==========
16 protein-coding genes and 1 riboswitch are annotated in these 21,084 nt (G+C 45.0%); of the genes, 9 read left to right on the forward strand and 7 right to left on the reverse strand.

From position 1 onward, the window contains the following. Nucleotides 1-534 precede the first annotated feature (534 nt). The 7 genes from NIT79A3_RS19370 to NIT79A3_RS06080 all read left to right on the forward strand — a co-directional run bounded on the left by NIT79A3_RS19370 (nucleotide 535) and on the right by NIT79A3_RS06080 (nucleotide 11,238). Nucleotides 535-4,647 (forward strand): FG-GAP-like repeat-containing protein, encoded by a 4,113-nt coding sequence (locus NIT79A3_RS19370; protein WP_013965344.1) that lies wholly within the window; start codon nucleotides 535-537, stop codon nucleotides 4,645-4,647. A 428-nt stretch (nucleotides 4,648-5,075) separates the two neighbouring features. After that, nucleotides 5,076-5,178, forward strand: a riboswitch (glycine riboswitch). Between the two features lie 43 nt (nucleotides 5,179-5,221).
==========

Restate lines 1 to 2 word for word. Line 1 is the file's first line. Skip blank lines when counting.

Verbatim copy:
16 protein-coding genes and 1 riboswitch are annotated in these 21,084 nt (G+C 45.0%); of the genes, 9 read left to right on the forward strand and 7 right to left on the reverse strand.

From position 1 onward, the window contains the following. Nucleotides 1-534 precede the first annotated feature (534 nt). The 7 genes from NIT79A3_RS19370 to NIT79A3_RS06080 all read left to right on the forward strand — a co-directional run bounded on the left by NIT79A3_RS19370 (nucleotide 535) and on the right by NIT79A3_RS06080 (nucleotide 11,238). Nucleotides 535-4,647 (forward strand): FG-GAP-like repeat-containing protein, encoded by a 4,113-nt coding sequence (locus NIT79A3_RS19370; protein WP_013965344.1) that lies wholly within the window; start codon nucleotides 535-537, stop codon nucleotides 4,645-4,647. A 428-nt stretch (nucleotides 4,648-5,075) separates the two neighbouring features. After that, nucleotides 5,076-5,178, forward strand: a riboswitch (glycine riboswitch). Between the two features lie 43 nt (nucleotides 5,179-5,221).